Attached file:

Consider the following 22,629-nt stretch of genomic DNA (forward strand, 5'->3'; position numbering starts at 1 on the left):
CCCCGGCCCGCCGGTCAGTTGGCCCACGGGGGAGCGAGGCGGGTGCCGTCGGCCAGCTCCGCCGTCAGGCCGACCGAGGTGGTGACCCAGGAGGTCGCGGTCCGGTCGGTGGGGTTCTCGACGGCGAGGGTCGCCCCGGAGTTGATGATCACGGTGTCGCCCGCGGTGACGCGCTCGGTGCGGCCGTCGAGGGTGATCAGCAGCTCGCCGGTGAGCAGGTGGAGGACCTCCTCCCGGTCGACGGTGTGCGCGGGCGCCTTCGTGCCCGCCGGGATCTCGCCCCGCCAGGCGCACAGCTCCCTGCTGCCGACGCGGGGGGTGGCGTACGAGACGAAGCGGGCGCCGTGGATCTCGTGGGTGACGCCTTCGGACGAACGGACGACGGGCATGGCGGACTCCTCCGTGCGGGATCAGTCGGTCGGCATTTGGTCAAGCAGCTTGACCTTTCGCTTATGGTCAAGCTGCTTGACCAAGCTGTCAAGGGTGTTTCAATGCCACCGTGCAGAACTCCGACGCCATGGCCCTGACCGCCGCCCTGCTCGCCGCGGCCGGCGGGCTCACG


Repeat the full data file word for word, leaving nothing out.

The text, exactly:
Consider the following 22,629-nt stretch of genomic DNA (forward strand, 5'->3'; position numbering starts at 1 on the left):
CCCCGGCCCGCCGGTCAGTTGGCCCACGGGGGAGCGAGGCGGGTGCCGTCGGCCAGCTCCGCCGTCAGGCCGACCGAGGTGGTGACCCAGGAGGTCGCGGTCCGGTCGGTGGGGTTCTCGACGGCGAGGGTCGCCCCGGAGTTGATGATCACGGTGTCGCCCGCGGTGACGCGCTCGGTGCGGCCGTCGAGGGTGATCAGCAGCTCGCCGGTGAGCAGGTGGAGGACCTCCTCCCGGTCGACGGTGTGCGCGGGCGCCTTCGTGCCCGCCGGGATCTCGCCCCGCCAGGCGCACAGCTCCCTGCTGCCGACGCGGGGGGTGGCGTACGAGACGAAGCGGGCGCCGTGGATCTCGTGGGTGACGCCTTCGGACGAACGGACGACGGGCATGGCGGACTCCTCCGTGCGGGATCAGTCGGTCGGCATTTGGTCAAGCAGCTTGACCTTTCGCTTATGGTCAAGCTGCTTGACCAAGCTGTCAAGGGTGTTTCAATGCCACCGTGCAGAACTCCGACGCCATGGCCCTGACCGCCGCCCTGCTCGCCGCGGCCGGCGGGCTCACG